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Discordant tunes trail Catholic Church, CAN disagreement


DISCORDANT tunes have continued to trail the purported pull-out of the Catholic Secretariat of Nigeria, CSN, from the umbrella body of Christians, Christian Association of Nigeria, CAN.

While majority of respondents to the story online, have hailed the move by the Catholic Church, others who were worried by the possible fallout of the action, condemned the move by the Catholic Church, saying that solution to the current violent campaigns by the Islamic fundamentalist group, Boko Haram would better be tackled when all Christians in the country speak with one voice.

The Director of Social Communications at the Catholic Secretariat of Nigeria, CSN, Rev. Father Ralph Madu, told Vanguard yesterday that the reports originating from a Catholic Monsignor in Abeokuta to the effect that the Church has pulled out of the Association is not entirely true.

According to him, “there are certain issues the Catholic Church would want to be properly thrashed out before it would resume full membership of the CAN. We have issues which we want to be addressed by the umbrella body.

“We have not pulled out of CAN and we cannot pull out of the Association. In fact in another few weeks we will make a public statement on that,” he stated without itemizing the issues that have warranted the Catholic Church to take “this painful decision to suspend participation in CAN meetings at the national level until such a time the leadership of CAN reverse back to the original vision, mission and objective of the association.”

Though Madu refused to expatiate on the issues that have warranted the ‘suspension’, Vanguard yesterday stumbled on a letter written by the president of Catholic Bishops Conference of Nigeria, CBCN, Most Rev. Ignatius Kaigama, which gave seven grounds for the Catholic Church’s action.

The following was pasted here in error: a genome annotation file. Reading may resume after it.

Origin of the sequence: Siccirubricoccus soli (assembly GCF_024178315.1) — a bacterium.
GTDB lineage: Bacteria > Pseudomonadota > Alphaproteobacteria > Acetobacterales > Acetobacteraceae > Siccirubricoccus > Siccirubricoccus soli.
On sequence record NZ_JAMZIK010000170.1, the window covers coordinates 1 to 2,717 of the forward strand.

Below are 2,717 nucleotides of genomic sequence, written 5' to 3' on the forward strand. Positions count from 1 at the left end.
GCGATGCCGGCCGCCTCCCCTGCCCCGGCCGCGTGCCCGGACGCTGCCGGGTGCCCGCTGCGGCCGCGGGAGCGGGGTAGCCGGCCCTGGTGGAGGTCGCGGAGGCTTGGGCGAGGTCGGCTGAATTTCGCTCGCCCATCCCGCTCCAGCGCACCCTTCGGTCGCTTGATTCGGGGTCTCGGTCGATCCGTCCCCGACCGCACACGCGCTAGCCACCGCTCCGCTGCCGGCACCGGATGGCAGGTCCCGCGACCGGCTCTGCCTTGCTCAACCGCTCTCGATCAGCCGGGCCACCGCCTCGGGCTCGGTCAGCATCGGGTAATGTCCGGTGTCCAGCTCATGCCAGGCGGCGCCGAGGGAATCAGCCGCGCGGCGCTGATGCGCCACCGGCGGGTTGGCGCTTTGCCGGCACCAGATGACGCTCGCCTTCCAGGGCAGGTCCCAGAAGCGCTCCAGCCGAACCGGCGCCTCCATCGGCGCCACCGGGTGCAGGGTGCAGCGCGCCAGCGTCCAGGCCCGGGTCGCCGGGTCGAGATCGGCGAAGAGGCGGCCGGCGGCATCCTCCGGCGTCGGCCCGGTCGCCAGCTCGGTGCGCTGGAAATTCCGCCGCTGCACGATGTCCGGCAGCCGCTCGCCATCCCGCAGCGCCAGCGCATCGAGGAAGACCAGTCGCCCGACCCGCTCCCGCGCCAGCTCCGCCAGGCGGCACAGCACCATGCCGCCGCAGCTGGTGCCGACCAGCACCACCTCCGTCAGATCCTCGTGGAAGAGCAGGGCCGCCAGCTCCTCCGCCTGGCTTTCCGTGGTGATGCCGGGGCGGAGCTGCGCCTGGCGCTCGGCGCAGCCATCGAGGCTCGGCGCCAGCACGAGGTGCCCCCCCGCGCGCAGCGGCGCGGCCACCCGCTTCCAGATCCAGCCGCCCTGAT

CAN President, Pastor Ayo Oritsejafor: "I should not respond to foolishness."
CAN President, Pastor Ayo Oritsejafor

Titled; “Our concern for Christian unity,” and addressed to the National President of CAN, Pastor Ayo Oritsejafor, the letter frowned at recent attitudes, utterances and actions of the leadership of CAN, saying “we have been compelled to take this painful decision because of the following reason among others:

“That the present state of CAN has departed from the original concept of her founding fathers of which our bloc is a prominent holder; That the motto of CAN, ‘that they may all be one’ is not taken as a priority. We note a total neglect of Ecumenism and unwillingness to learn the theological foundations of Christian unity; That the directorate of Ecumenism and inter-faith which is one of the missions of CAN is not given a priority attention to promote peace and unity in the nation which is the mandate of Christ to all Christians”.

Other issues include; “That CAN is being dragged into partisan politics thereby compromising its ability to play its role as conscience of the nation and the voice of the voiceless; That there is not enough respect for and involvement of all the blocs of CAN in major decisions and activities; that CAN is no longer acting on consensus on major issues; and finally that CAN  is not a mega church but an association of different churches. Therefore any claim by the president of CAN to be the leader of all Christians in Nigeria must take this into account.

Kaigama, however, said the Catholic Church remains committed to the protection of Christian unity in the country, but did not state when the interregnum will be over or when the Catholic Church will call off their self-imposed suspension.

All efforts to get reaction from the Pentecostal Fellowship of Nigeria, PFN, which produced the current CAN president did not succeed as several of their leaders refused to respond on the issues in order not to be accused of politicking.

A source close to the Fellowship who pleaded anonymity told Vanguard that they are not surprised at the turn of events because elections into CAN executive council are fast approaching and quite naturally people are advancing means to actualize their dreams of leading the Association.

“We are not surprised at all,” the source said, adding that it is preposterous for Christian leaders to be abusing other religious leaders just to actualize political ambition. According to the source, “Criticism is a proof that the man being criticized is working but the critics just cannot accept the reality. When Jesus Christ was here the Pharisees could not deny the good works he was doing but they just could not tolerate the audacity with which he went about them.